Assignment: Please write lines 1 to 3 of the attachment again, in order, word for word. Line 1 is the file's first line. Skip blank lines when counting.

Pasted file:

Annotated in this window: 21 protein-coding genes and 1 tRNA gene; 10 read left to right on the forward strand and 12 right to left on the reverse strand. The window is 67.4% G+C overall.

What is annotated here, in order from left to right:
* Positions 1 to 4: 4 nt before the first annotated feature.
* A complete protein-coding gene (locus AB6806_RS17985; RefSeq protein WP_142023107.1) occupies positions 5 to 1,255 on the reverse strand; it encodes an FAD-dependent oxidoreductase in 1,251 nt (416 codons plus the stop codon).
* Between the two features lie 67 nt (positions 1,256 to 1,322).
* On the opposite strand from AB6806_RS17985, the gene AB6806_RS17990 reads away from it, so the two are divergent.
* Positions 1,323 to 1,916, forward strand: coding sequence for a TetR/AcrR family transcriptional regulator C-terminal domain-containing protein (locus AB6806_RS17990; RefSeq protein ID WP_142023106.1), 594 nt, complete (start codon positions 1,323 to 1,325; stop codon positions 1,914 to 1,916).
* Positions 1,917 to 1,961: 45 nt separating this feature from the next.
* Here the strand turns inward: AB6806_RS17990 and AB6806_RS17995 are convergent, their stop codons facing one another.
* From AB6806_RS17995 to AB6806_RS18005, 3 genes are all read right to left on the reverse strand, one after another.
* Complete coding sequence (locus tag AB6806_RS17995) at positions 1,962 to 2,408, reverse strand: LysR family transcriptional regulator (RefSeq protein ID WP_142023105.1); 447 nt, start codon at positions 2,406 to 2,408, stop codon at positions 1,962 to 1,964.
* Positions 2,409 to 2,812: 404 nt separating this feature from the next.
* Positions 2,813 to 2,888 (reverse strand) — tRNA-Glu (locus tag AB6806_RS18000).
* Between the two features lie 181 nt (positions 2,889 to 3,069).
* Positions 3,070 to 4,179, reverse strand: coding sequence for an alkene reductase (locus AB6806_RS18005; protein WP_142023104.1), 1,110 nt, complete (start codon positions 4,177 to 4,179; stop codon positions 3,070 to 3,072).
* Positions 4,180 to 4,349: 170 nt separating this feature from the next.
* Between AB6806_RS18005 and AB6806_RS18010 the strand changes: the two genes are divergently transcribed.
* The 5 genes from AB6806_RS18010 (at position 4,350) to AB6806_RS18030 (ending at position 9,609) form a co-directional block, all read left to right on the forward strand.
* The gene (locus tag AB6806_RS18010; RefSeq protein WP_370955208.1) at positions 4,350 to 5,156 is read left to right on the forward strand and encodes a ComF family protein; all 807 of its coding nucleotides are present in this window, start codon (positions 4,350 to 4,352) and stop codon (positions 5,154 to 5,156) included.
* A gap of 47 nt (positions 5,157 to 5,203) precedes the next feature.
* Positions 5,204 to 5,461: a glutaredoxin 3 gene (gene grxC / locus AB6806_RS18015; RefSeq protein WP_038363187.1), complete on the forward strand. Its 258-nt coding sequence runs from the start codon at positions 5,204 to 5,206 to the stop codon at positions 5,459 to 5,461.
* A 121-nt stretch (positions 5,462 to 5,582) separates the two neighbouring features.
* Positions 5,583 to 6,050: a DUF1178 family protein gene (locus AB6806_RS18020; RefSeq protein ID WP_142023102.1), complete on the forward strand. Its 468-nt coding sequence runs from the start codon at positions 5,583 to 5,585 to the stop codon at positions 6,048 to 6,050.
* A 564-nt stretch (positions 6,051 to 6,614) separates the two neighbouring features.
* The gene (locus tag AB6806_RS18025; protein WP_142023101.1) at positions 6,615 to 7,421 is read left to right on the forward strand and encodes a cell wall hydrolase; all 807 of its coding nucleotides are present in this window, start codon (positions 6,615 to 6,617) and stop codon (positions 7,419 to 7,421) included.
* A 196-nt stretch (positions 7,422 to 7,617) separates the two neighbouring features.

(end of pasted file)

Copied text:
Annotated in this window: 21 protein-coding genes and 1 tRNA gene; 10 read left to right on the forward strand and 12 right to left on the reverse strand. The window is 67.4% G+C overall.

What is annotated here, in order from left to right:
* Positions 1 to 4: 4 nt before the first annotated feature.